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PET Imaging Reveals Cognitive Impairment Predicted from Plaques

By Medimaging International staff writers
Posted on 17 Mar 2014
Molecular brain imaging using a radioactive dye has been found to identify early evidence of Alzheimer’s disease (AD) that may predict future cognitive decline among adults with mild or no cognitive impairment, according to a 36-month follow-up study. A biomarker such as this could effectively identify those at greatest risk for cognitive decline, thus helping clinicians better assess and treat patients, while also fast-tracking the testing of drugs to treat the disease.

The US multicenter study confirms earlier findings suggesting that identifying silent beta-amyloid plaque build-up in the brain could help guide care and treatment decisions for patients at risk for AD. The findings appeared online March 11, 2014, in Molecular Psychiatry, a Nature Publishing Group journal. “Our research found that healthy adults and those with mild memory loss who have a positive scan for these plaques have a much faster rate of decline on memory, language and reasoning over three years,” said lead author P. Murali Doraiswamy, MD, professor of psychiatry and director of the neurocognitive disorders program at Duke University (Durham, NC, USA) Medical Center.

Earlier research has found that in patients with AD changes in the brain start years, perhaps decades, before cognitive symptoms emerge. The current study, which comprised of 152 adults ages 50 and older, was designed to evaluate whether silent pathologic alterations in the brain associated with AD and identified with positron emission tomography (PET) imaging can predict cognitive decline. Of the participants, 69 had normal cognitive function at the start of the study, 52 had been recently diagnosed with mild cognitive impairment, and 31 were diagnosed with AD.

Study participants completed cognitive tests and underwent PET scanning of their brains. This type of imaging uses a radioactive tracer to look for chemical signs of disease in specific tissues.

The radioactive dye used, florbetapir (Amyvid), was approved by the US Food and Drug Administration (FDA) in 2012 for PET imaging of the brain to estimate beta-amyloid plaque density in patients being evaluated for cognitive impairment. It binds to the beta-amyloid plaques that characterize AD, helping to gauge the degree to which plaques have formed in different brain regions. Using this information, the researchers rated the PET scans as positive or negative.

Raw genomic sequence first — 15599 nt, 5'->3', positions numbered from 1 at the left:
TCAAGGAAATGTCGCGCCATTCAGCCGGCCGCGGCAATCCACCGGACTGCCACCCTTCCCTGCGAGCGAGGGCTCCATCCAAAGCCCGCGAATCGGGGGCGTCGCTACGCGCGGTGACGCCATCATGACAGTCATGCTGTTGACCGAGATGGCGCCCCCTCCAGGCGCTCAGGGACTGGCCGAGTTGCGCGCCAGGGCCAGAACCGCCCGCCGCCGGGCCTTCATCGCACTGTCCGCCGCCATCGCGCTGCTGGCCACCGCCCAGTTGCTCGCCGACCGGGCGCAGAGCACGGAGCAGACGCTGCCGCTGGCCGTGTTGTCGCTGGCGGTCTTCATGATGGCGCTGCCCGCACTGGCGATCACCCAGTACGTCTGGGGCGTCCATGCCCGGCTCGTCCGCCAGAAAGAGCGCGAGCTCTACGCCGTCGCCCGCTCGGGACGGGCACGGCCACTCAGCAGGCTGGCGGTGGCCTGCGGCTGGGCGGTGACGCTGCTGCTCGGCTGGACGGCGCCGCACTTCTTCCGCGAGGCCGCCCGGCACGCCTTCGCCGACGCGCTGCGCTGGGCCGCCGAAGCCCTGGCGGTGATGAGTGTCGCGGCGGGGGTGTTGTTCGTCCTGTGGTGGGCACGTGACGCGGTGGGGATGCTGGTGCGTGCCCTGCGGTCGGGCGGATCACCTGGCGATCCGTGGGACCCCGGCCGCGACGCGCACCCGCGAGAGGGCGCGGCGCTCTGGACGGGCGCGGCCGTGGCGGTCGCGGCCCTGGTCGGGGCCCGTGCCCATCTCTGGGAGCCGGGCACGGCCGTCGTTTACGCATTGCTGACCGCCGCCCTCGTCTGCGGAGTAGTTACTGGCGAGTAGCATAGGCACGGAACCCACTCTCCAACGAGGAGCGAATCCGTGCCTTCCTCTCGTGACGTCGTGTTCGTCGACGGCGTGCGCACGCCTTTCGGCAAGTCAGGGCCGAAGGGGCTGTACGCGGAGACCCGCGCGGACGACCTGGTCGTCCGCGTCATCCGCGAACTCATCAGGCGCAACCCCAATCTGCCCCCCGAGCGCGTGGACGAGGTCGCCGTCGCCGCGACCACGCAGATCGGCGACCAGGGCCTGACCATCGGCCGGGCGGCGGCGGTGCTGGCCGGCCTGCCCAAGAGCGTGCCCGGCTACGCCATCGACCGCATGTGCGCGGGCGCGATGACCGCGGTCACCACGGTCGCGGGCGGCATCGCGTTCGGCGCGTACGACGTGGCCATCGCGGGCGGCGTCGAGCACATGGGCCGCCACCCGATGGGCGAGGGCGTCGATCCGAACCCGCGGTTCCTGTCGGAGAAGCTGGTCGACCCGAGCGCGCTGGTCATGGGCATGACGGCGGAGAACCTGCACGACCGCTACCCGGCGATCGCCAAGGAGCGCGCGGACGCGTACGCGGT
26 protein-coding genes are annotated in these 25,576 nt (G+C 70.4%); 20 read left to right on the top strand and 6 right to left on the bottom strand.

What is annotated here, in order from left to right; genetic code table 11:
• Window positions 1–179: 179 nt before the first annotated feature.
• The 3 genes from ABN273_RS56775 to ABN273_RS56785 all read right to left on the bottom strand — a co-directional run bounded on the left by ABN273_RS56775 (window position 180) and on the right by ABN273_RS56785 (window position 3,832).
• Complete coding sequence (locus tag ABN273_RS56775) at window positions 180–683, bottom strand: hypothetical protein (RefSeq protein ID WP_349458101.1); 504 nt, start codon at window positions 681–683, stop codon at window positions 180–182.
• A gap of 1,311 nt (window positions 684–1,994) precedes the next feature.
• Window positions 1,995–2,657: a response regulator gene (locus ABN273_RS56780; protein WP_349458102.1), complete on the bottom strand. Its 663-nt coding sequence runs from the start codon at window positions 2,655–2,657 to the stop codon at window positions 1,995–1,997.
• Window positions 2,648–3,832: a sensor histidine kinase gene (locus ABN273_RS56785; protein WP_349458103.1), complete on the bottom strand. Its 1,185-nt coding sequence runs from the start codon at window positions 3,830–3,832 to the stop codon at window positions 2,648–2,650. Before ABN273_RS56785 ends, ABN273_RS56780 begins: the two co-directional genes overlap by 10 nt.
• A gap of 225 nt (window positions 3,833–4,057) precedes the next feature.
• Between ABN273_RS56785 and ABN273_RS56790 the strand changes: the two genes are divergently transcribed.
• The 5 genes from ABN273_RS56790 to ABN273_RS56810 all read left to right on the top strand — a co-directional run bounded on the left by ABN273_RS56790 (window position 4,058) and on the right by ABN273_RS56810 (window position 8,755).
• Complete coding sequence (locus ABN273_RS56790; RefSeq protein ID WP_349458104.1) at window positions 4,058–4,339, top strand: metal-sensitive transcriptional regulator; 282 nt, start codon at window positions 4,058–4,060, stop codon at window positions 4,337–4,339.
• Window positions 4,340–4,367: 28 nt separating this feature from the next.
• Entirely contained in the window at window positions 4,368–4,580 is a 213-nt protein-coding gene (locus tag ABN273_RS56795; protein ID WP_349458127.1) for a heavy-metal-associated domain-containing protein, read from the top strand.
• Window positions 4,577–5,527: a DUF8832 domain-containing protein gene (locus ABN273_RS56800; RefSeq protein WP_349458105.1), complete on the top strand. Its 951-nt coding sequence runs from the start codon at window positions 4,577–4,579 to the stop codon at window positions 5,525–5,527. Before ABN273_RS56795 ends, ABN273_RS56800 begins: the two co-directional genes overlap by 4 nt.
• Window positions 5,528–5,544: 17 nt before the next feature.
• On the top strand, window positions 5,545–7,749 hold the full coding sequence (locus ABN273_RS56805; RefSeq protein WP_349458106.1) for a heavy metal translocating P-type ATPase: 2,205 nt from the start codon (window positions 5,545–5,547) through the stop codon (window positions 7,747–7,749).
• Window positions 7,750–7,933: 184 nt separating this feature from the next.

After 36 months, the researchers repeated the same cognitive exams to reassess participants. They found that those with mild or no cognitive impairment who had evidence of plaques at the study’s start, declined to a greater degree on cognitive tests than those with negative scans.

Thirty-five percent of plaque-positive participants who started with mild cognitive impairment progressed to AD, compared to 10% without plaque. Moreover, plaque-positive study participants with mild impairment were more than twice as likely to be given cognition-enhancing drugs as those without plaque were.

On the other hand, those with negative scans experienced much less decline: 90% of participants with mild cognitive impairment but no plaque did not progress to AD. This finding supports the negative predictive value (NPV) of using PET imaging to identify patients not apt to decline, which has significant implications for both clinical research and treatment. “Having a negative scan could reassure people that they are not likely to be at risk for progression in the near future,” Dr. Doraiswamy said.

Dr. Doraiswamy emphasized, however, that florbetapir is currently not approved to predict the development of dementia and is not used as a screening approach in cognitively healthy individuals. Future longitudinal studies are required additionally to determine the prognostic role of beta-amyloid plaque PET imaging in a clinical environment. “Even though our study suggests the test has predictive value in normal adults, we still need additional evidence,” Dr. Doraiswamy said. “We need longer-term studies to look at the consequences of silent brain plaque build-up, given that it affects 15%–30% of normal older people.”

Dr. Doraiswamy noted that the findings provide support for planned and ongoing multicenter clinical trials of asymptomatic older adults with plaque-positive scans. The research also has implications for other disorders where amyloid might have a role, such as traumatic brain injury situations.

The study was funded by Eli Lilly/Avid Radiopharmaceuticals (Philadelphia, PA, USA), which markets florbetapir, and was conducted by Avid and the AV45-A11 study group, a consortium of Alzheimer’s clinical research centers.

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